Butuan City – When others see things as junk or garbage, some see them as food and survival.
Relying from the considered waste of the industrialized Butuan, a group named NAgkahiusang PUBring MangayKAYay (NAPUBKAY) is one in their deemed means of surviving. The foods they serve on their tables were their gains from scavenging the used, wasted bottles, plastics, and materials from the mound of garbage situated in Doongan. Though there is much risk in scavenging wastes, but they condone it because this is their only means of feeding their families.
Purok 3, Doongan used to be a haven for the thirty (30) families who depended so much on the dumpsite. But with the growing industry of the city, the site was relocated, and it was developed into a Tree Park. Members of the NAPUBKAY association felt very hopeless as to what they will do to make a living. Most of them are only elementary graduates and it is difficult for them to apply for jobs in the city. They have nowhere to go since they don’t have properties other than their small, dilapidated houses.
“We were told many promises of help from many agencies, but the only realized promise was that of the Department of Social Welfare and Development (DSWD)”, shared Christopher M. Johnson, 29, single, president of the NAPUBKAY.
“A center of livelihood was our request ever since the dumpsite was developed into an Eco-Park. We clearly articulated this during the barangay assemblies, and in the proposals that we submitted.” Christopher added.
The assemblies and community proposals are integral parts of the Community-Driven Development (CDD) approach of the Kapit-Bisig Laban sa Kahirapan- Comprehensive and Integrated Delivery of Social Services (Kalahi-CIDSS) Urban pilot project. This is a poverty-alleviation project of DSWD which is pilot tested in Butuan City for the region, which aims at bringing the participatory, transparency, and accountability principles of the CDD technology into the urban setting.
“KC-CDD Urban opened doors and built bridges of camaraderie within and among our humble community,” Christopher shared.
“During our assemblies conducted by the DSWD, we were tasked to discuss with our co-villagers about the immediate needs of the whole community. Two (2) Puroks outshone the others considering the criterion of which group needs the grant most. Purok 10 competed against us during the prioritization since their area also badly needed a day care center, but the funding assistance was only one million pesos (Php 1,000,000)- an amount enough for one project in a purok. Both parties were so aggressive in winning the grant. However, with the help of the Area Coordinating Team (ACT) of the KC-CDD Urban, we were able to strategize by outsourcing from other concern agencies.” Johnson shared.
“Gladly, the Department of Labor and Employment (DOLE) Caraga, extended an additional fund for our proposed laundry shop livelihood center. With the help also of the City/Barangay Local Government Unit’s counterpart, we were able to realize the said center,“ he happily expressed.
One woman volunteer, Lolita Daquila, 49, wife of a scavenger husband served as a bookkeeper for the project implementation. As she shared her experience of implementing the sub-project she recalled their experiences before it has come into fruition.
“The way the sub-project was implemented is far-different from the other government projects that I have known. In the CDD, there was a community-level consultation that happened. Even to our surprise, we were the ones who were entrusted to manage the whole implementation.” she shared.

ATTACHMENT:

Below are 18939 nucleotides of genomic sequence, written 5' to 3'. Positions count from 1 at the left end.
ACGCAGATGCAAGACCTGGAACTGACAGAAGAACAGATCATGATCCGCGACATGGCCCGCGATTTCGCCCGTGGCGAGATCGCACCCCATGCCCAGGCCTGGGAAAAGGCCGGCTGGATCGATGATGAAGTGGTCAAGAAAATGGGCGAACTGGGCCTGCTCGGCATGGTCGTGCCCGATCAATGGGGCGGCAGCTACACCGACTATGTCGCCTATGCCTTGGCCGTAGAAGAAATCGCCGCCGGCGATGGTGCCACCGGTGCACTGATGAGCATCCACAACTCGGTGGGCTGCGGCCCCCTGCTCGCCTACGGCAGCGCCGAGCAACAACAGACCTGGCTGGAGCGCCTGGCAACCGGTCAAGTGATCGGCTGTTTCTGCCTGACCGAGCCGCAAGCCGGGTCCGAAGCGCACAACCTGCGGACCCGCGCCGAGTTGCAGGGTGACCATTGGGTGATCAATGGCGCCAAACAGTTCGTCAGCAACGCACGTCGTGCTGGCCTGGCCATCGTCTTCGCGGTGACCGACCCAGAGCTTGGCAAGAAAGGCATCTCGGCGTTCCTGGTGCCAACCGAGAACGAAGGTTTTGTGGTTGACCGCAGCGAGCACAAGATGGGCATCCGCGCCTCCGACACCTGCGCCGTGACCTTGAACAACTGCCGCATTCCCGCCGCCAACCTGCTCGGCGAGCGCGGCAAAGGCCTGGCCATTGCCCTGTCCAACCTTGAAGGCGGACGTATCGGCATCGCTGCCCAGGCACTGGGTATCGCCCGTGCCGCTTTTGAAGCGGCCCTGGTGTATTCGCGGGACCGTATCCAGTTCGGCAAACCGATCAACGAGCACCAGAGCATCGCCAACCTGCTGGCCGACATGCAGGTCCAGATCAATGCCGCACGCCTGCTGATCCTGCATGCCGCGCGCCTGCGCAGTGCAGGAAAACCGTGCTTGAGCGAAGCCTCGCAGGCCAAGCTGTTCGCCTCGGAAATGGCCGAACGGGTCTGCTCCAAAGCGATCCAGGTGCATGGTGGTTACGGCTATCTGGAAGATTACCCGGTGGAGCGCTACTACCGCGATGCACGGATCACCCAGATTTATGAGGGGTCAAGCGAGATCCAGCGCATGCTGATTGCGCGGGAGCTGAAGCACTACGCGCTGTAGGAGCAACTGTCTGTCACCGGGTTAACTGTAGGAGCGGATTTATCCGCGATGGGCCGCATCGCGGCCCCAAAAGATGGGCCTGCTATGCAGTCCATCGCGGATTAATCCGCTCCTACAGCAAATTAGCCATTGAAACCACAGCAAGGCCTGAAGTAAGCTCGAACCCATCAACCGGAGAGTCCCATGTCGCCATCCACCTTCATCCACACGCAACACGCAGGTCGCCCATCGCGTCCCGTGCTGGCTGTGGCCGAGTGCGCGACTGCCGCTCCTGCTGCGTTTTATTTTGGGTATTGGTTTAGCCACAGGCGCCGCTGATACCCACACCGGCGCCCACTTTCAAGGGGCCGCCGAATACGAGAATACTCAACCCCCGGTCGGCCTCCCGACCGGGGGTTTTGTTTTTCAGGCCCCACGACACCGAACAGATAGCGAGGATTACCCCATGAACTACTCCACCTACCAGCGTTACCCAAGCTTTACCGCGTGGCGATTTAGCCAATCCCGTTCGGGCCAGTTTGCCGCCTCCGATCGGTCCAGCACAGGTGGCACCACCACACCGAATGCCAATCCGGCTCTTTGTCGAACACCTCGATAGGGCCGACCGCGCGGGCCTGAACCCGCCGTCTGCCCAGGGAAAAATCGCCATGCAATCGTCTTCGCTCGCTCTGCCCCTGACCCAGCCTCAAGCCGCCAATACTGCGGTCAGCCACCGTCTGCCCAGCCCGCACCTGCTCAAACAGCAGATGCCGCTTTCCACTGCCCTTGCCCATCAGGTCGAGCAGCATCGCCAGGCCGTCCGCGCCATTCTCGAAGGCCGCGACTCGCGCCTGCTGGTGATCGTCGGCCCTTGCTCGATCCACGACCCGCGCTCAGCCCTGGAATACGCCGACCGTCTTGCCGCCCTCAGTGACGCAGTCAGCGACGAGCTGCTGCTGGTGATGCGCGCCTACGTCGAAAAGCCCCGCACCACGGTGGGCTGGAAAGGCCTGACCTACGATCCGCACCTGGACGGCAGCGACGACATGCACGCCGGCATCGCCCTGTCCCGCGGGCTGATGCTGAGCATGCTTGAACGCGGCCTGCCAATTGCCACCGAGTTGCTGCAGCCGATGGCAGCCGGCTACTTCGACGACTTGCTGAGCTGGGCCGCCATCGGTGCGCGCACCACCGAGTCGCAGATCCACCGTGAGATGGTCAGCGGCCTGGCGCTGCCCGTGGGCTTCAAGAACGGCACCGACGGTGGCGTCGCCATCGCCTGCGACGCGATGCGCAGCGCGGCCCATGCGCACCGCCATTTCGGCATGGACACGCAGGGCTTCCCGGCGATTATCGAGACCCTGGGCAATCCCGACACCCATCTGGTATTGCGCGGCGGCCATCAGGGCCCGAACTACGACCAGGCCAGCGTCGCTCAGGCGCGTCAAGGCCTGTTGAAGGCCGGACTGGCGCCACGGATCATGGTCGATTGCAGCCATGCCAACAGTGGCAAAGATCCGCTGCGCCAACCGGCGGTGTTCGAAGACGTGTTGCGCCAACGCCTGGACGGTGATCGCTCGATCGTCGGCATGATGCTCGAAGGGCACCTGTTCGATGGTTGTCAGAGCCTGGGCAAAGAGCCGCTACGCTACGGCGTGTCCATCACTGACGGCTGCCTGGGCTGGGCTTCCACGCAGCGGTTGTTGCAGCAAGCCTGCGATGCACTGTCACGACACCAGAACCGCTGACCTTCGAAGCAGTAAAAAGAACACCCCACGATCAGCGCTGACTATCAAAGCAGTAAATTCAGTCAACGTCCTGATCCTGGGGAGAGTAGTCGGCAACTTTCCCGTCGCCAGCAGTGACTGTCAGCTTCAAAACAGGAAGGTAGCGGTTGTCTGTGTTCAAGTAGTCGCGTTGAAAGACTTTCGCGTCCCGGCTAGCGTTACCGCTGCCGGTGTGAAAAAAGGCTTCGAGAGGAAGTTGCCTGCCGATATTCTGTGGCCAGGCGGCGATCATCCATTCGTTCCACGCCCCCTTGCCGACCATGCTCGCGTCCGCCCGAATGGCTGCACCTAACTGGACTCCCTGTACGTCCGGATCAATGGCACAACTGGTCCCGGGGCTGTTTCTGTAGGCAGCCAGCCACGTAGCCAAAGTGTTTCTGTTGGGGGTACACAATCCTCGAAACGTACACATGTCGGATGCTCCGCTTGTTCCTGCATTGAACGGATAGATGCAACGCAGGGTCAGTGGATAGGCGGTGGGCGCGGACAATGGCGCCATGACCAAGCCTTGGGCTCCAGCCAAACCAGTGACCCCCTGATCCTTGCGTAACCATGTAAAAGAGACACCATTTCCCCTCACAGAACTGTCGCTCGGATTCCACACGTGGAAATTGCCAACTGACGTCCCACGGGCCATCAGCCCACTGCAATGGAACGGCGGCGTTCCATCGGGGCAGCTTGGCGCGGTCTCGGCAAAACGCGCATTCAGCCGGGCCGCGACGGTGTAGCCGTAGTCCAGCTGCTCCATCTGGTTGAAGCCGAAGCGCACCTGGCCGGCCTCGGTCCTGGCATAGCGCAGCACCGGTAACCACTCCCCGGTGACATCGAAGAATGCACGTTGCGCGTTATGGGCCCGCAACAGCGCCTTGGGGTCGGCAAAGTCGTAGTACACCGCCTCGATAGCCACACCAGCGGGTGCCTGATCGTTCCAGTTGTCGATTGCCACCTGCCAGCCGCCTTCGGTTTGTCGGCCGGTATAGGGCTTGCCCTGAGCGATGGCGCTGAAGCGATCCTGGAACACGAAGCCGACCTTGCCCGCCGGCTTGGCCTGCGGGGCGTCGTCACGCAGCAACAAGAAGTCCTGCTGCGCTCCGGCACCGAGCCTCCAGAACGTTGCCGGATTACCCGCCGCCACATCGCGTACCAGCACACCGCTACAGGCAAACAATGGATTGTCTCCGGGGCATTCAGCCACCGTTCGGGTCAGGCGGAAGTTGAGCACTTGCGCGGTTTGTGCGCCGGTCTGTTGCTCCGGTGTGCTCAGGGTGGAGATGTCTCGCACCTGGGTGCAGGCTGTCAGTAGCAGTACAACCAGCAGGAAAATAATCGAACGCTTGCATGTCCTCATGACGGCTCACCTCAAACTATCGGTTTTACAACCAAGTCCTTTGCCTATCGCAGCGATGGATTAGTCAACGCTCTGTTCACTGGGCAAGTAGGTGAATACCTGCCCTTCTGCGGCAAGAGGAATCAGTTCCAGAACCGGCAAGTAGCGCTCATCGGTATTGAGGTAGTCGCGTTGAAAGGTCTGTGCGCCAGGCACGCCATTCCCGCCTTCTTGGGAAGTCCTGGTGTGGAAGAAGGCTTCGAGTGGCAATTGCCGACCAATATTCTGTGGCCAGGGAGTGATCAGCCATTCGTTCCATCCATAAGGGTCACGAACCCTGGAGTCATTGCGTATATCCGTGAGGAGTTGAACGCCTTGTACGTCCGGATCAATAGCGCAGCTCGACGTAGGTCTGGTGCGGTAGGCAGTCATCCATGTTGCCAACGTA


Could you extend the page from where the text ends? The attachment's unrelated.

Lolita, who does dressmaking and selling flowering plants to provide the needs of her eight (8) children, was elated when she experienced capability building trainings through the project. She shares how her financial literacy and management trainings changed her outlook in terms of budgeting her family’s finances.
“I’m proud that I have added skills other than dressmaking and gardening, I now know how to make proposals, to review Disbursement Vouchers (DVs), to craft liquidation reports, and to prepare procurement documents,” she enthusiastically quipped.
These trainings were conducted to them to facilitate and equip them in the implementation of the livelihood center.
Lolita and Christopher’s community wasn’t excused on the presence of hindering factors as they journeyed in realizing their dream sub-project. Their group met communication gap problems, confusion of the CDD process, and some unavoidable political rivalry since the implementation process was at the peak of the barangay elections.
Little did everyone know that it even came to a point that the barangay captain decided to pull out the project in the barangay because he didn’t like the selected community volunteers and he misunderstood the CDD process. But since the Kalahi-CIDSS project strongly exercises participatory and informed decision-making, the ACT, and the Regional Project Management Office (RPMO) staff, together with the Department of Interior and Local Government (DILG), coordinated to the Barangay LGU for assembly and discussion about the issue. It was then settled after transparent communication and discussion within both parties.
Behind all the in spite and despite, finally, the efforts of the community volunteers came into realization as the laundry shop started operationalizing on June 9, 2014 which benefited the families of the NAPUBKAY association.
“We braved ourselves and our incapacities with the opportunity provided to us by the project.” expressed Christopher.
“When others only see us as lowly scavengers, the CDD approach of Kalahi-CIDSS reflects us as leaders and facilitators of change and development in our community. We initiated and worked hard. Thus, we can say, yes, KAYA NAMIN ANG PAGBABAGO!” summed Christopher. ###(Social Marketing Unit/DSWD Field Office Caraga)